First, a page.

I listened to Cooke’s passioned rant on the recent Mad Dogs and Englishmen podcast with Kevin Williamson on the drive back from Hilton Head this morning. His passion translates will into his words.
From Charlie Cooke at National Review, Bad Press:
“Accountability” doesn’t mean “always running a retraction when you get it wrong.” At some point it means learning and adapting and changing one’s approach. It is not an accident that all of the press’s mistakes go in one political or narrative direction. It is not happenstance that none of the major figures seem capable of playing “wait and see” when the subject is this presidency. And it is not foreordained that they must reflexively appeal to generalities when a member of the guild steps forcefully onto the nearest rake. Ronald Reagan liked to quip that a government department represented the closest thing to eternal life we are likely to see on this earth. In close second is a bad journalist with the right opinions, for he will be treated as if he were the very embodiment of liberty.
That, certainly, is how they regard themselves. “The last person to rule America who didn’t believe in the First Amendment was King George III,” wrote MSNBC’s Kasie Hunt, back in June — which is true only if you discount that the colonists actually enjoyed robust speech protections relative to their English cousins; if you are insensible of the Alien and Sedition Acts of 1798, the pro-slavery “gag” rules that bound the House of Representatives from 1835 to 1844, the Civil War, the Espionage Act of 1917, the Sedition Act of 1918, New York Times Co. v. United States, Woodrow Wilson, Charles Schenck, or Eugene Debs; and, most crucially, if you remain wholly incapable of distinguishing between criticism and restriction.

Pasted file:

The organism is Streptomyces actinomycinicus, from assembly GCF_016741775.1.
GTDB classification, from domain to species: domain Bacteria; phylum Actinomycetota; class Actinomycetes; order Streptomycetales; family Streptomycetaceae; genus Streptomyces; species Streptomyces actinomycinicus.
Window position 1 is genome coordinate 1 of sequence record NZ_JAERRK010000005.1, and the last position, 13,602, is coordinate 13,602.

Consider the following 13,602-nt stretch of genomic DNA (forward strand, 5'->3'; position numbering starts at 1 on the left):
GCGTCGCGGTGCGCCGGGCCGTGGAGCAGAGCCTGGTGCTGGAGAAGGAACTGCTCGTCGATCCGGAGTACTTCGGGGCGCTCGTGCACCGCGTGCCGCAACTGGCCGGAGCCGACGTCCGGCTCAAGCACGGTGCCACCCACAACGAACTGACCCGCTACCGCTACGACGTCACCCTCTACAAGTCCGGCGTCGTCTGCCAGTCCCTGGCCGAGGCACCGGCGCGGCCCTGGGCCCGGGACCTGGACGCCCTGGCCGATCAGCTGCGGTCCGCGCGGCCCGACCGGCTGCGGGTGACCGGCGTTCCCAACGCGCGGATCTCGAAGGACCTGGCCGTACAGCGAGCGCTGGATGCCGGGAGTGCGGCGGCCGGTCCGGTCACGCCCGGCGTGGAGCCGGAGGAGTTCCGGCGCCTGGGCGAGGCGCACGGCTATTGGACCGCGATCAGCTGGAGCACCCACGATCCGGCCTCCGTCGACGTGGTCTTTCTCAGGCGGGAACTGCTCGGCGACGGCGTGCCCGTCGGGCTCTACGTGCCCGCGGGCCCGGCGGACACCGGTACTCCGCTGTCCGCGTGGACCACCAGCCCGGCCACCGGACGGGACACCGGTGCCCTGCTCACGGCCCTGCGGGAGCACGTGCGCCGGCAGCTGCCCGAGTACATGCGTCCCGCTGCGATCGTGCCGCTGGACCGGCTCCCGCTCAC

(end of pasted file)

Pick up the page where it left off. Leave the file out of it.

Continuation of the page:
Donald Trump, at whom Hunt’s quip was aimed, does indeed have instincts toward the First Amendment of which he and his acolytes should be ashamed; he does indeed have a tenuous relationship with the truth; and he does indeed wear a skin so thin as to border on the translucent. But he has not — ever — “attacked the free press”; he has not prevented, or attempted to prevent, the publication of a single printed word; and he has made no attempt whatsoever to change the law that he might do so. Rather, he has repeatedly — and often stupidly — criticized the press corps. The difference between these two actions is the difference between a bad art critic’s savaging a painting in print and a bad art critic’s savaging a painting with a chainsaw. One is the exercise of liberty; the other, vandalism and intimidation.